Fair Or Foul? A Sports And Entertainment Management Program At The University Of Hawaii - Fact Sheet

 

Fact Sheet

  • Currently, only 1.8% to 3.1 % of visitors to Hawaii report a sporting event as a primary or secondary purpose for their trip.

  • A sports and entertainment management degree program at the University of Hawaii would compete against more than 236 sports management programs at universities nationwide.

  • Undergraduate sports management degree programs generally require students to complete general education courses along with specialized sports business and management courses and an internship. Master's degree programs tend to require specialized sports business and management programs and an internship. Sports business M.B.A. programs generally require the completion of core business programs, followed by specialized sports business courses.

  • There are high costs associated with starting and operating a sports and entertainment management degree program at University of Hawaii, and the economic and non-economic benefits of a sports and entertainment management degree program are unknown.

  • There appears to be little demand among students at the University ofHawaii for a sports and entertainment management degree program.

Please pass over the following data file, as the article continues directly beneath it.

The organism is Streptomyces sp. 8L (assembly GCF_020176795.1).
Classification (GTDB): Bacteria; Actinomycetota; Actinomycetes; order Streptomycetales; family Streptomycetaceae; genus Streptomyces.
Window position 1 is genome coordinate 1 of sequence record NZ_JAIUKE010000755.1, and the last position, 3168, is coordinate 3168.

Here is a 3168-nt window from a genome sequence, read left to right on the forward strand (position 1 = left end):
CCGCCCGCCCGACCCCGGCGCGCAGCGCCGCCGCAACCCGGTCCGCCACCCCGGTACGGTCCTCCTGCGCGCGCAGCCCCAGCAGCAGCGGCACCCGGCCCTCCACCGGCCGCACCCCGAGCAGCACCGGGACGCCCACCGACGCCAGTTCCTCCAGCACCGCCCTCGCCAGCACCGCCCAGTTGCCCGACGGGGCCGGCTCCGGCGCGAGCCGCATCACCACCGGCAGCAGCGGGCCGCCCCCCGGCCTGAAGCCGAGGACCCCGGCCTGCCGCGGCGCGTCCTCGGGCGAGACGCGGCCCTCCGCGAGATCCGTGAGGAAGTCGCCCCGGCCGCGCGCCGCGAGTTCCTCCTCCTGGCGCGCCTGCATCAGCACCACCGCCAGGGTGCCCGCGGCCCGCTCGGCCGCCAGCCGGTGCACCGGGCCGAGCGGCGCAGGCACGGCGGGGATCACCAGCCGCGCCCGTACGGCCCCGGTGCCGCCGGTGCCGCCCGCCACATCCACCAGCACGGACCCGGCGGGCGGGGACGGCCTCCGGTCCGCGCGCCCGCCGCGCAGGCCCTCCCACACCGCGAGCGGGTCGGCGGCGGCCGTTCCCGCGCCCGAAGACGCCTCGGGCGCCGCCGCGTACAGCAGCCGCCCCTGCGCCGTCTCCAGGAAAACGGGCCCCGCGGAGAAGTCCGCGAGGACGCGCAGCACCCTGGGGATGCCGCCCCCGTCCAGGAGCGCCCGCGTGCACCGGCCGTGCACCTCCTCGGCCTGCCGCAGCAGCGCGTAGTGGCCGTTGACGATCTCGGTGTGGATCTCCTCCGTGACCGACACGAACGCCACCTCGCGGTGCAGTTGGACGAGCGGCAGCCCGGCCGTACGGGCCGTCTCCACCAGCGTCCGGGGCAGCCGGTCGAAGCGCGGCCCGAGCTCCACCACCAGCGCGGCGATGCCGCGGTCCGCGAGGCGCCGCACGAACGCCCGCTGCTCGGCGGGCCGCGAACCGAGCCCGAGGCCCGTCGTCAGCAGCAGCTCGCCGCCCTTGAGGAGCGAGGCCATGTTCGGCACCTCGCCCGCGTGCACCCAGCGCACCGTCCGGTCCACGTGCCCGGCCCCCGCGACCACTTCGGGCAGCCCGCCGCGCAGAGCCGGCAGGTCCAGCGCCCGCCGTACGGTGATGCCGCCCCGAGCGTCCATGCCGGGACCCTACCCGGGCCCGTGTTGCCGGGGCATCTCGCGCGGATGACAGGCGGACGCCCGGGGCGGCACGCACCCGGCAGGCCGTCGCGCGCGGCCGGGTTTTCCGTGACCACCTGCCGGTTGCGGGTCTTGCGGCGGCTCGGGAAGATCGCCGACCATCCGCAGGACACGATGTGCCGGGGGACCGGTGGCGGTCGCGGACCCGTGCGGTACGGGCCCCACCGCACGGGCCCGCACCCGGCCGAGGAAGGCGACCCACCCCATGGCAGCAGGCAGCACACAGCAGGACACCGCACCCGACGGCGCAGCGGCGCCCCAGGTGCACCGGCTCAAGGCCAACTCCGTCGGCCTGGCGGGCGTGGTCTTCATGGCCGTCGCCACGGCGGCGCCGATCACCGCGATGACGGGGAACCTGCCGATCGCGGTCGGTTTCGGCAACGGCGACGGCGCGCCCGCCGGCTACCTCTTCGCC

• There is no demand for a sports and entertainment management degree program among the administrations at the Shidler College of Business, Travel Industry Management School, or the College ofEducation at University at Manoa.

  • The administrations of the University of Hawaii-West Oahu and University of Hawaii-Hilo have rejected proposals for a sports and entertainment management degree program in the past, but remain open to the possibility in the future when and if sufficient funds may be available.

  • Opinions vary among sports and entertainment business professionals in Hawaii on the need for a sports and entertainment management degree program at University of Hawaii.

  • Possible alternatives to a sports and entertainment management degree program include a sports management certificate program or a joint program between a University of Hawaii community college and another university that already has an established sports management program.

  • A golf management program may be a feasible alternative in the future when and if sufficient funds are available. Such a program may provide benefits to Hawaii's golf tourism market.

  • There are limited job opportunities in sports management and sports business throughout the United States, and there is no evidence that the creation alone of a sports and entertainment management degree program will correlate to the creation of new sports and entertainment management jobs in the State.

  • Limited professional education programs in sports business have already taken place in Hawaii, and possibilities exist for them to continue.

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